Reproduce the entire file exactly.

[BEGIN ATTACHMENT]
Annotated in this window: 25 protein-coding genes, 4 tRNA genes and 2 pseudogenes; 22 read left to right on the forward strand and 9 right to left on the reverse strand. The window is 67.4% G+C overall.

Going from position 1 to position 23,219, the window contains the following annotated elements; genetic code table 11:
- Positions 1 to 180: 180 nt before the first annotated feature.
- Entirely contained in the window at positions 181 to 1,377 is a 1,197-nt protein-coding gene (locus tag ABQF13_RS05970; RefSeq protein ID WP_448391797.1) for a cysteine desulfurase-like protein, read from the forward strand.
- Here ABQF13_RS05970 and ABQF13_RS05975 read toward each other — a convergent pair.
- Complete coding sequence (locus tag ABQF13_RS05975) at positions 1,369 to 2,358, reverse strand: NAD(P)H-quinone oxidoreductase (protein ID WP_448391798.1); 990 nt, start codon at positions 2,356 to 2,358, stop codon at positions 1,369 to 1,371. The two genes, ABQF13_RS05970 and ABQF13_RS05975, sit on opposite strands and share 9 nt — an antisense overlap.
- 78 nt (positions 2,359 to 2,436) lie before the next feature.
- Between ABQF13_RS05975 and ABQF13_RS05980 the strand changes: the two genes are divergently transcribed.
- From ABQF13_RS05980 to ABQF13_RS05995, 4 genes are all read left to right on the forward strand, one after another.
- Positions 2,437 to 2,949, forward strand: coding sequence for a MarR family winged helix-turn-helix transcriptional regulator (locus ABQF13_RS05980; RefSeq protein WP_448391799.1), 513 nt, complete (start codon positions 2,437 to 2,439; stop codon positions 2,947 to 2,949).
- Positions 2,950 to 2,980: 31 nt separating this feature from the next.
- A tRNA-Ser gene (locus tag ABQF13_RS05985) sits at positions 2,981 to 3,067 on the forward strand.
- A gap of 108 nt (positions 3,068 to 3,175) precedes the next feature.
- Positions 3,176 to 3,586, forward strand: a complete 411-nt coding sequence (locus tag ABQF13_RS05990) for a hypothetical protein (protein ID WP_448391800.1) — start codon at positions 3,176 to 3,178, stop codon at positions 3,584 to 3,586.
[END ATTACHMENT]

Annotated in this window: 25 protein-coding genes, 4 tRNA genes and 2 pseudogenes; 22 read left to right on the forward strand and 9 right to left on the reverse strand. The window is 67.4% G+C overall.

Going from position 1 to position 23,219, the window contains the following annotated elements; genetic code table 11:
- Positions 1 to 180: 180 nt before the first annotated feature.
- Entirely contained in the window at positions 181 to 1,377 is a 1,197-nt protein-coding gene (locus tag ABQF13_RS05970; RefSeq protein ID WP_448391797.1) for a cysteine desulfurase-like protein, read from the forward strand.
- Here ABQF13_RS05970 and ABQF13_RS05975 read toward each other — a convergent pair.
- Complete coding sequence (locus tag ABQF13_RS05975) at positions 1,369 to 2,358, reverse strand: NAD(P)H-quinone oxidoreductase (protein ID WP_448391798.1); 990 nt, start codon at positions 2,356 to 2,358, stop codon at positions 1,369 to 1,371. The two genes, ABQF13_RS05970 and ABQF13_RS05975, sit on opposite strands and share 9 nt — an antisense overlap.
- 78 nt (positions 2,359 to 2,436) lie before the next feature.
- Between ABQF13_RS05975 and ABQF13_RS05980 the strand changes: the two genes are divergently transcribed.
- From ABQF13_RS05980 to ABQF13_RS05995, 4 genes are all read left to right on the forward strand, one after another.
- Positions 2,437 to 2,949, forward strand: coding sequence for a MarR family winged helix-turn-helix transcriptional regulator (locus ABQF13_RS05980; RefSeq protein WP_448391799.1), 513 nt, complete (start codon positions 2,437 to 2,439; stop codon positions 2,947 to 2,949).
- Positions 2,950 to 2,980: 31 nt separating this feature from the next.
- A tRNA-Ser gene (locus tag ABQF13_RS05985) sits at positions 2,981 to 3,067 on the forward strand.
- A gap of 108 nt (positions 3,068 to 3,175) precedes the next feature.
- Positions 3,176 to 3,586, forward strand: a complete 411-nt coding sequence (locus tag ABQF13_RS05990) for a hypothetical protein (protein ID WP_448391800.1) — start codon at positions 3,176 to 3,178, stop codon at positions 3,584 to 3,586.